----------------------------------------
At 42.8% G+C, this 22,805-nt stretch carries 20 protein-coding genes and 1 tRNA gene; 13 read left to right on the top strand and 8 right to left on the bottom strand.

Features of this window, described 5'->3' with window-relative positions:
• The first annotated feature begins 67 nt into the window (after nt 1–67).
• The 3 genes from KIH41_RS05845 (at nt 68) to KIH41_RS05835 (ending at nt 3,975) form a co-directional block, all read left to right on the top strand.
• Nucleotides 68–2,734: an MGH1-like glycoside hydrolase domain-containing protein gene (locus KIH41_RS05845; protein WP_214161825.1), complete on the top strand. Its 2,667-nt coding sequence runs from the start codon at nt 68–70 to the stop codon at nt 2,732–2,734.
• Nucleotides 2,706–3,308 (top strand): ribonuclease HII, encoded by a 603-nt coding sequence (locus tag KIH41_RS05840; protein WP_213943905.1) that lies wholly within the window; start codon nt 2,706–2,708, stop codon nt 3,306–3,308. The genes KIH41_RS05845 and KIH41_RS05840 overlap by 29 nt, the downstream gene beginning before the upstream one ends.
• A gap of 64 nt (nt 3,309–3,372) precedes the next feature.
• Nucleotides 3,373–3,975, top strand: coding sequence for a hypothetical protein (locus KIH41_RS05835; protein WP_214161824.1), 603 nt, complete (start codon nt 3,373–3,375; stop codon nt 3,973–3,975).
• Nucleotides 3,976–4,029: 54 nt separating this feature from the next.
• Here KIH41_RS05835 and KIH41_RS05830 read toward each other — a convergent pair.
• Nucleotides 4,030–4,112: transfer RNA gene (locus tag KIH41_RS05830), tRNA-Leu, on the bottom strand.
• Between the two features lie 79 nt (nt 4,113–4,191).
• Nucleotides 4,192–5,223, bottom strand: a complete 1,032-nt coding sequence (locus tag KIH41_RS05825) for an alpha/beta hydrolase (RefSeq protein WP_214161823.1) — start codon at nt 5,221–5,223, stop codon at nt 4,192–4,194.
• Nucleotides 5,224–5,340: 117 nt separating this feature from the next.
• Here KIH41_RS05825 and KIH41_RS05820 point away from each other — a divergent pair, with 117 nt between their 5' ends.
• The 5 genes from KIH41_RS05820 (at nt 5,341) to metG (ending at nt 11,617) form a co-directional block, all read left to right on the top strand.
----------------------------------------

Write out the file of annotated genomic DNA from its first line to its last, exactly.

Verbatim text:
At 42.8% G+C, this 22,805-nt stretch carries 20 protein-coding genes and 1 tRNA gene; 13 read left to right on the top strand and 8 right to left on the bottom strand.

Features of this window, described 5'->3' with window-relative positions:
• The first annotated feature begins 67 nt into the window (after nt 1–67).
• The 3 genes from KIH41_RS05845 (at nt 68) to KIH41_RS05835 (ending at nt 3,975) form a co-directional block, all read left to right on the top strand.
• Nucleotides 68–2,734: an MGH1-like glycoside hydrolase domain-containing protein gene (locus KIH41_RS05845; protein WP_214161825.1), complete on the top strand. Its 2,667-nt coding sequence runs from the start codon at nt 68–70 to the stop codon at nt 2,732–2,734.
• Nucleotides 2,706–3,308 (top strand): ribonuclease HII, encoded by a 603-nt coding sequence (locus tag KIH41_RS05840; protein WP_213943905.1) that lies wholly within the window; start codon nt 2,706–2,708, stop codon nt 3,306–3,308. The genes KIH41_RS05845 and KIH41_RS05840 overlap by 29 nt, the downstream gene beginning before the upstream one ends.
• A gap of 64 nt (nt 3,309–3,372) precedes the next feature.
• Nucleotides 3,373–3,975, top strand: coding sequence for a hypothetical protein (locus KIH41_RS05835; protein WP_214161824.1), 603 nt, complete (start codon nt 3,373–3,375; stop codon nt 3,973–3,975).
• Nucleotides 3,976–4,029: 54 nt separating this feature from the next.
• Here KIH41_RS05835 and KIH41_RS05830 read toward each other — a convergent pair.
• Nucleotides 4,030–4,112: transfer RNA gene (locus tag KIH41_RS05830), tRNA-Leu, on the bottom strand.
• Between the two features lie 79 nt (nt 4,113–4,191).
• Nucleotides 4,192–5,223, bottom strand: a complete 1,032-nt coding sequence (locus tag KIH41_RS05825) for an alpha/beta hydrolase (RefSeq protein WP_214161823.1) — start codon at nt 5,221–5,223, stop codon at nt 4,192–4,194.
• Nucleotides 5,224–5,340: 117 nt separating this feature from the next.
• Here KIH41_RS05825 and KIH41_RS05820 point away from each other — a divergent pair, with 117 nt between their 5' ends.
• The 5 genes from KIH41_RS05820 (at nt 5,341) to metG (ending at nt 11,617) form a co-directional block, all read left to right on the top strand.